Capitol Hill & Shakespeare Folger Library

September 9th. After our tour of Ford's Theatre and a quick stop for coffee, Lea and I called for an Uber to drive us to the neighborhood of Capitol Hill. Our plans for this day included exploring the neighborhood, visiting Capitol Hill Books, touring the Reading Room in the Folger Shakespeare Library, and touring the Capitol Building. We managed to do everything except for the tour of the Reading Room because we were late. My friend Lea would tell you it was my fault that we were late, and I'd have to agree. Capitol Hill Books had so many books to choose from, I wrote more about the bookshop on a separate post here. Not only that, but even after we left the bookshop I kept wanting to explore every alley and read every sign about history. There was so much to take in and not enough time. When we arrived at the Folger Shakespeare Library late for the tour, we weren't allowed to join the group in the Reading Room. We were, however, able to go into the Great Hall. We still had plenty of time to walk around the neighborhood and get lunch before our tour of the Capitol Building at 3 o'clock. We decided to eat at Boxcar Tavern, the food was pretty good and I chose a vegetarian burger. After lunch, we browsed the street markets for a bit before heading off to the Capitol Building.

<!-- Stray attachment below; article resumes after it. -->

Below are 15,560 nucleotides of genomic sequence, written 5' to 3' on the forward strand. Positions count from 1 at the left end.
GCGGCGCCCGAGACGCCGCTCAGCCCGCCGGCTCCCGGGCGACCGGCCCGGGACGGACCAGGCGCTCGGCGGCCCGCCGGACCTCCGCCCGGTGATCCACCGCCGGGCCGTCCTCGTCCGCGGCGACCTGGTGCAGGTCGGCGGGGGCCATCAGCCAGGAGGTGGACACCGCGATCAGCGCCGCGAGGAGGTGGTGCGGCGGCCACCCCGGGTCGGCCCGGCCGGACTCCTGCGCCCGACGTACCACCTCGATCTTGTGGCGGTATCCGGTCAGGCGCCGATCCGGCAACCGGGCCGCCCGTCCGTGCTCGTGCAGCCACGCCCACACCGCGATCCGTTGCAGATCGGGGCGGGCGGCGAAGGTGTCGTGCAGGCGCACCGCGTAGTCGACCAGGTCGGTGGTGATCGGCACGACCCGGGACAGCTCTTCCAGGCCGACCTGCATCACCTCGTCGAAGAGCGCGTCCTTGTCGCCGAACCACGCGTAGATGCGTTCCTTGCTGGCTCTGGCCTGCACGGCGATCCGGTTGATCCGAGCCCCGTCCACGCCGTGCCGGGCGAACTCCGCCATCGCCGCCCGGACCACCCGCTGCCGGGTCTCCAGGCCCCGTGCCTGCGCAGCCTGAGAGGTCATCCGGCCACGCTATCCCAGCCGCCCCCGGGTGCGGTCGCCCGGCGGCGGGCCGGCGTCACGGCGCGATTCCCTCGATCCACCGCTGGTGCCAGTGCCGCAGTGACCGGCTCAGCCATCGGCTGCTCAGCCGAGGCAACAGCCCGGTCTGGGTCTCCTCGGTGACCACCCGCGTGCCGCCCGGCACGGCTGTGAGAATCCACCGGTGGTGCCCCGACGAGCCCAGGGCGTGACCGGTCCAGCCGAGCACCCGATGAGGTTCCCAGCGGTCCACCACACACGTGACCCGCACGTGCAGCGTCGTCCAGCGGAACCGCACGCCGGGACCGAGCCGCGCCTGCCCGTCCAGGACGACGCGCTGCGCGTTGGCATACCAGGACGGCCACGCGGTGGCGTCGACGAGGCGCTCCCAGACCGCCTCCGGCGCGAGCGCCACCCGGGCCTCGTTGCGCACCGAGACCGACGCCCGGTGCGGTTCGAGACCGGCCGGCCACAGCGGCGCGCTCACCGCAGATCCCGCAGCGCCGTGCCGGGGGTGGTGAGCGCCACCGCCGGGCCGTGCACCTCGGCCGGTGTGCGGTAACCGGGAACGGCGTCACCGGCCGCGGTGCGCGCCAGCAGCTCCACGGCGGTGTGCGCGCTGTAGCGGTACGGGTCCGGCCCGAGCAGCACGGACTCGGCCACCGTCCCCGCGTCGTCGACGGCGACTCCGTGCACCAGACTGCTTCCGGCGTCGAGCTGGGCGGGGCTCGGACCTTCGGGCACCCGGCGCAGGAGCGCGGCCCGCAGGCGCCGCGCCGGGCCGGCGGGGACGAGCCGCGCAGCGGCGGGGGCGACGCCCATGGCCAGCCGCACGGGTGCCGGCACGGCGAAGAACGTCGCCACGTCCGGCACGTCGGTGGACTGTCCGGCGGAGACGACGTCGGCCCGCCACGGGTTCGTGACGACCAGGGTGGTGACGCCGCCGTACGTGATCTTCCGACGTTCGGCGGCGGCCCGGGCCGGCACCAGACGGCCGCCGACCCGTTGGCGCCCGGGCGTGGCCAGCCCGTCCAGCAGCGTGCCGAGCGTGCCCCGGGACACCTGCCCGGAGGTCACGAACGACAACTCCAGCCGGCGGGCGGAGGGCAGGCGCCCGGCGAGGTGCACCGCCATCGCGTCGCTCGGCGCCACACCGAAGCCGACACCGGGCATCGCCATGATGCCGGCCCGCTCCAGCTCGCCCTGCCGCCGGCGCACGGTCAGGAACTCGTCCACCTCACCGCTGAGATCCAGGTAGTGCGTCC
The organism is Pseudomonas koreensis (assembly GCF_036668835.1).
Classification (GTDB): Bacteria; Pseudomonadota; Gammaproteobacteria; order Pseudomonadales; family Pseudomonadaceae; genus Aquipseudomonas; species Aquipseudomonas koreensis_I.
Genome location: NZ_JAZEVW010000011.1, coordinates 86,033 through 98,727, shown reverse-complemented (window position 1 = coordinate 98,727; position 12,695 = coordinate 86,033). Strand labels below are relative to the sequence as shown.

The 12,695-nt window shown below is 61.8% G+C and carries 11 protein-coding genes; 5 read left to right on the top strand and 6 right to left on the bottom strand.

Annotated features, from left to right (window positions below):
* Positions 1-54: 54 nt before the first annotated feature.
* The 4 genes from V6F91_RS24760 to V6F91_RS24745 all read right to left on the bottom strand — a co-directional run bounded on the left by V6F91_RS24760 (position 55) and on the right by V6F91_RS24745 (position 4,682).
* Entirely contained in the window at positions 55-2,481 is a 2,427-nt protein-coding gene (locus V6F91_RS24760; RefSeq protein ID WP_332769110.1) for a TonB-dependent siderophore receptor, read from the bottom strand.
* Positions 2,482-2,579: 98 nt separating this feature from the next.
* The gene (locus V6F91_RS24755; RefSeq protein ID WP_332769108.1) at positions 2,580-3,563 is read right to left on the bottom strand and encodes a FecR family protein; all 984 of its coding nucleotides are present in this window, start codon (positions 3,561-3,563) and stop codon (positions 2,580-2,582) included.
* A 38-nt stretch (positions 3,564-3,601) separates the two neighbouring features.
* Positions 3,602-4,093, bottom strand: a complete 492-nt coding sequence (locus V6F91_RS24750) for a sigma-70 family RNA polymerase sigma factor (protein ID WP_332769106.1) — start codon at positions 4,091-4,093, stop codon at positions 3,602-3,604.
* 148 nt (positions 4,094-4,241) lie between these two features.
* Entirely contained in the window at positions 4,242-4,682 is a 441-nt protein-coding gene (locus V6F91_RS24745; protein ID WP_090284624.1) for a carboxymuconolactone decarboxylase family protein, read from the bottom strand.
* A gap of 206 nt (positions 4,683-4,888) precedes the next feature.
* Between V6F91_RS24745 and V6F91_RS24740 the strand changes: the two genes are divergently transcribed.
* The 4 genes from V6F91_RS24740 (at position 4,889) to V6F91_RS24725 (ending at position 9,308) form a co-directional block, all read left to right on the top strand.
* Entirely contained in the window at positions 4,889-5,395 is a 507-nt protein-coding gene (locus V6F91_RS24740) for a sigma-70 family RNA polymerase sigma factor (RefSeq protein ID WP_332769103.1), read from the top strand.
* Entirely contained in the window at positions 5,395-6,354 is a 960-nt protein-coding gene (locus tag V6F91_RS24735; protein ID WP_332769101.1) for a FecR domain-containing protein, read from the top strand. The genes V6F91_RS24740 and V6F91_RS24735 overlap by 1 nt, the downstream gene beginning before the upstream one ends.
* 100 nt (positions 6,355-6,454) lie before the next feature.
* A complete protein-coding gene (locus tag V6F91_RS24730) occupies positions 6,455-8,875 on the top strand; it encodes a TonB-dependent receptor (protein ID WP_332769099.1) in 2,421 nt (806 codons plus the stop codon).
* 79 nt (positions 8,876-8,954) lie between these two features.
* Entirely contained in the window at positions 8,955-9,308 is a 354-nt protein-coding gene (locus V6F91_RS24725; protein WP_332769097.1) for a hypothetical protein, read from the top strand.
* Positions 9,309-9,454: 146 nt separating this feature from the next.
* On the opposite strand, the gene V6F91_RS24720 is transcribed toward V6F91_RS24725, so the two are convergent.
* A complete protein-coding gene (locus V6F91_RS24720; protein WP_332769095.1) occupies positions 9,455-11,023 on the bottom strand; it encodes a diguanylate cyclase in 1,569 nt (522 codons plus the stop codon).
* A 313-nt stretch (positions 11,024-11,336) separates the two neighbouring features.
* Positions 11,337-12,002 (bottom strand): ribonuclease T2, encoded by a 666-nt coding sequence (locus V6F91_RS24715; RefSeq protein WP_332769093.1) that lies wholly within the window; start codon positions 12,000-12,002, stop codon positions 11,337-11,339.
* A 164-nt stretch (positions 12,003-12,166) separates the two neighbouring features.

Yes, we were late to a second tour, the first being Tudor Place in Georgetown the day before. And yes, it was my fault again. I'm the worst at time management when traveling. I always think I have more or less time than I do in reality. In my defense, I'm just too curious. I wanted to do and see everything. Even though we weren't able to tour the Reading Room and it still remains on my list of things to do when I return to Washington, D.C., we did enter the Great Hall to see Shakespearean art, the Folger Theatre, and a First Folio of Shakespeare.

The First Folio is the very first collection of William Shakespeare's plays, put together after his death in 1616 by actors Henry Condell and John Heminge. It was later published in 1623. The First Folio is the lone source of eighteen plays, some of which include Macbeth, Twelfth Night, Julius Caesar, and The Tempest. Had Condell and Heminge never compiled the First Folio, these plays may have been lost to history. While there is currently one First Folio on display, Folger Shakespeare Library actually owns eighty-two copies.



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